The downstream and upstream benefits of the Latin American Water Funds Partnership

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The downstream and upstream benefits of the Latin American Water Funds Partnership

Investment in Watershed Services (IWS) is a unique multifunctional tool that aims to protect both water quality and sustainable livelihoods. A new study of water funds in Latin America reveals how IWS organizations can potentially increase their success.

Bremer L.L. et al. “One size does not fit all: Natural infrastructure investments within the Latin American Water Funds Partnership.”  Ecosystem Services 17 (2016): 217. DOI: 10.1016/j.ecoser.2015.12.006.

Natural resource managers worldwide are increasingly using innovative tools that combine policy and finance to enhance water security. Investments in Watershed Services (IWS) is one such strategy that seeks to capitalize on the co-benefits to both ecosystems and livelihoods that result from improved water resources. Yet despite their potential and their increased use, little research exists on the success of IWS.

In a recent article for the journal Ecosystem Services, Leah Bremer of the Natural Capital Project at Stanford University along with researchers at The Nature Conservancy reviewed 16 water funds in the Latin American Water Funds Partnership (LAWFP). Water funds are specific types of IWS that connect water users downstream with landowners upstream through funding, governance, and ecosystem management. The authors surveyed key water fund representatives to gain practical insight into the objectives, monitoring methods, structures, and successes of this interdisciplinary approach to watershed management.

Their results indicated that water funds in the LAWFP had widely varying characteristics based on local capacity and needs. The researchers then analyzed these results in three research areas. The first identified water fund objectives and progress monitoring. In practice, LAWFP projects tended to focus on improving native forest ecosystems by compensating landowners. The objectives for these projects were to improve water quantity, water quality, ecosystem function, and social wellbeing. Monitoring, though recognized as important, was done to various degrees of success due to limited funds and insufficient baseline data.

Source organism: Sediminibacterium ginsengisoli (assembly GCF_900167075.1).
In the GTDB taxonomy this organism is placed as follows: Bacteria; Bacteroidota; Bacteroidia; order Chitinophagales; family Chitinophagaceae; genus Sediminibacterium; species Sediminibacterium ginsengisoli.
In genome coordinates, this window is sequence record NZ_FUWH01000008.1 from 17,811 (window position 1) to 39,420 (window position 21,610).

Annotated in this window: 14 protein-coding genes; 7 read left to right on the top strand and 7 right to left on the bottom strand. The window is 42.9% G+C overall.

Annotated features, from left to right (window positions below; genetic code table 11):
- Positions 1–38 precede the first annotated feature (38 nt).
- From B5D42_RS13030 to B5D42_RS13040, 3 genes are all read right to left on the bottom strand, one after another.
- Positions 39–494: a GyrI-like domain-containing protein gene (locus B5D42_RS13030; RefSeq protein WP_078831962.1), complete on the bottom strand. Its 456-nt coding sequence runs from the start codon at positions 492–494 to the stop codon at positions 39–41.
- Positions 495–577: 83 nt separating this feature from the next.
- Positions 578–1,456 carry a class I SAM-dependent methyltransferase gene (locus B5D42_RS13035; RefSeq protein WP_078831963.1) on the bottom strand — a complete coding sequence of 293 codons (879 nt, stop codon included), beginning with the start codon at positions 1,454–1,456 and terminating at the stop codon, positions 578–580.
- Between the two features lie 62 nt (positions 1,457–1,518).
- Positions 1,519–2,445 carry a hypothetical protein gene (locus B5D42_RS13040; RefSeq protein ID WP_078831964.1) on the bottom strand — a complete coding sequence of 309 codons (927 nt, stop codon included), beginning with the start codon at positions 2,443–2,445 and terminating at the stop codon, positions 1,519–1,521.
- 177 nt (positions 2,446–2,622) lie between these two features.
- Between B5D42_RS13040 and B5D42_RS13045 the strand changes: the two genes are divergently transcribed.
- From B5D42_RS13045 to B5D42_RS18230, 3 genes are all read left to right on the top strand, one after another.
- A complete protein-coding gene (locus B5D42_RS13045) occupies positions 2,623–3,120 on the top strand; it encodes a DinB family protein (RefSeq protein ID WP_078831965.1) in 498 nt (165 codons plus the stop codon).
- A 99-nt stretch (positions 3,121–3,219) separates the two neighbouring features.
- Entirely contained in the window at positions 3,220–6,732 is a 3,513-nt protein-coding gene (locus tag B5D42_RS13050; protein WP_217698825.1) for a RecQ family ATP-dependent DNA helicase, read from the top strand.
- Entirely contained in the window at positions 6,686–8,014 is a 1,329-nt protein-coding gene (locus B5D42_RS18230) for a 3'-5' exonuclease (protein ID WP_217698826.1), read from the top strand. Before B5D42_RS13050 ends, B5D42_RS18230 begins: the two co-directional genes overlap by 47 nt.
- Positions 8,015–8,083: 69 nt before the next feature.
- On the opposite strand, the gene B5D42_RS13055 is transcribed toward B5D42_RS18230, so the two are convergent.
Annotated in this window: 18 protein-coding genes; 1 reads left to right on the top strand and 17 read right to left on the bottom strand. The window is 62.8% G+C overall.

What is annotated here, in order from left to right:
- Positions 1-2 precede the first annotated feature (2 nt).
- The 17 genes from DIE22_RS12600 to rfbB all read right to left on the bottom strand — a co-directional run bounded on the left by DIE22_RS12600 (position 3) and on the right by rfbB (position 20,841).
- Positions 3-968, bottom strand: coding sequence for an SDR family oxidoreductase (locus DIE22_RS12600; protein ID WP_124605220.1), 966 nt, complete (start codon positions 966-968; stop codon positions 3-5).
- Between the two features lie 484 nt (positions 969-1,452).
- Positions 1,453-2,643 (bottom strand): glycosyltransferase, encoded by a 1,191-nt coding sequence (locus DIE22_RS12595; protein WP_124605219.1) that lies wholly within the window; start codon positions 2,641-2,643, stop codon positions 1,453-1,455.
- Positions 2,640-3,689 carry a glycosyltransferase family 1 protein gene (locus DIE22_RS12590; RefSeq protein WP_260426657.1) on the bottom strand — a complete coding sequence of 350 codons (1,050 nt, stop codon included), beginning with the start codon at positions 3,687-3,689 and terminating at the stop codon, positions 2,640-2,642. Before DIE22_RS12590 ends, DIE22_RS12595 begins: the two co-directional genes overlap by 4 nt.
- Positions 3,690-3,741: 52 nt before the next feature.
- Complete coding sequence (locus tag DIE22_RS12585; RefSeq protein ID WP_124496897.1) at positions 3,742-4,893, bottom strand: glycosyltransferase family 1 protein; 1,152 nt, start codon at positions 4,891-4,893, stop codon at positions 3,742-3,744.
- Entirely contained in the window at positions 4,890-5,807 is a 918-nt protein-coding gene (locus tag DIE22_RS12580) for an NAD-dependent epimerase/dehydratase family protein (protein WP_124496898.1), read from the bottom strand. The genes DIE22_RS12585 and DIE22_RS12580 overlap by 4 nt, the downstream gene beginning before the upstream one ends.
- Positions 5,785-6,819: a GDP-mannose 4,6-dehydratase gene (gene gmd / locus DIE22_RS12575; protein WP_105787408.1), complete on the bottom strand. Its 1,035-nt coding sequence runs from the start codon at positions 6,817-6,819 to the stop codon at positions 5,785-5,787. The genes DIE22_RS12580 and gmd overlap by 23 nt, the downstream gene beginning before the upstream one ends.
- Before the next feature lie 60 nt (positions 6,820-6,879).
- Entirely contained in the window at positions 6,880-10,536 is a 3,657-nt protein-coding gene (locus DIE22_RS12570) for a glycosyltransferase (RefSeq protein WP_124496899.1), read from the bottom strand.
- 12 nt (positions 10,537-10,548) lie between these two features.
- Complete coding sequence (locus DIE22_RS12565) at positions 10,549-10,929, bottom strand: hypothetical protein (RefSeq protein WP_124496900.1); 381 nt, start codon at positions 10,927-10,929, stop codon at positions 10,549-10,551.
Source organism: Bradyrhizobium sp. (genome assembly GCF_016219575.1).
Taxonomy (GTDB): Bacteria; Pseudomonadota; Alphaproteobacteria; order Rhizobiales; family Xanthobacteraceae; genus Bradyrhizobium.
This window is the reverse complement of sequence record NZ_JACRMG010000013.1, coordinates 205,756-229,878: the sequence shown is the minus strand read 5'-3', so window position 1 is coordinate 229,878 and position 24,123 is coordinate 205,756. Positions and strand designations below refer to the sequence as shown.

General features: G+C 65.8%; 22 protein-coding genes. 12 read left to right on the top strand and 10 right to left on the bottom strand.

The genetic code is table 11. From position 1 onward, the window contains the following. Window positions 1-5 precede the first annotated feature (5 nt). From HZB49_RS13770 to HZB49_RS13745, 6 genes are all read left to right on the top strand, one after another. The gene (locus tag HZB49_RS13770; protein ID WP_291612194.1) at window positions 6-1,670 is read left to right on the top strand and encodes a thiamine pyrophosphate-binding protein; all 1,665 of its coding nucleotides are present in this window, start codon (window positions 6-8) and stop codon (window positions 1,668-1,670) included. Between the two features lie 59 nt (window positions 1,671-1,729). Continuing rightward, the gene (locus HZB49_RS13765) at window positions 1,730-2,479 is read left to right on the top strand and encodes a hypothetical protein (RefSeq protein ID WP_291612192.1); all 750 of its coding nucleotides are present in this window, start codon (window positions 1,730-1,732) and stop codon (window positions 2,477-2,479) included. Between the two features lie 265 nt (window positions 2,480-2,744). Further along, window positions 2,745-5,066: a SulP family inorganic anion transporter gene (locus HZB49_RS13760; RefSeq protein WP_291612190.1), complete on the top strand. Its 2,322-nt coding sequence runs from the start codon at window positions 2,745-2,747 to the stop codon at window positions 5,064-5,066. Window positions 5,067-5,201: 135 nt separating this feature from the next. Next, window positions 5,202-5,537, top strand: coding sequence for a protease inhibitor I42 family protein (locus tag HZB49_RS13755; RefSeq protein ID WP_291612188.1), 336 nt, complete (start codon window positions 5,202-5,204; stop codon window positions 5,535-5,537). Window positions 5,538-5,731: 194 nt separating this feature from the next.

The second part of the study examined how the funds were structured. Funding came from public sources like local government and city utilities, nongovernmental organizations, and foundations. Board membership played an important role in a fund’s success. For example, even though private investment accounted for less than 10 percent of funding across the LAWFP, funds had more private money when big water users, such as representatives of the sugar cane, beverage, and hydropower industries, were on the board.

The final study area questioned what funding and governance methods were most successful for conserving and managing watersheds. Regulation was the most successful method for generating investment, especially laws that required utility companies or cities to invest a portion of their profits in watershed conservation. Once again, governance proved strongest when the largest water users were board members. One of the most successful and growing water funds, based in Colombia, had both representation from private companies and the highest number of upstream families participating.

This study provides relevant data about the LAWFP, as well as conclusions and recommendations for other water funds. The authors acknowledged that it is important to tailor water funds to local needs in terms of structures, priorities, and methods. But they also acknowledged that general principles of advocating for public watershed fees, expanding private sector board membership to help increase funding, and incorporating upstream communities in decision-making can increase the spread of on-the-ground watershed improvements.

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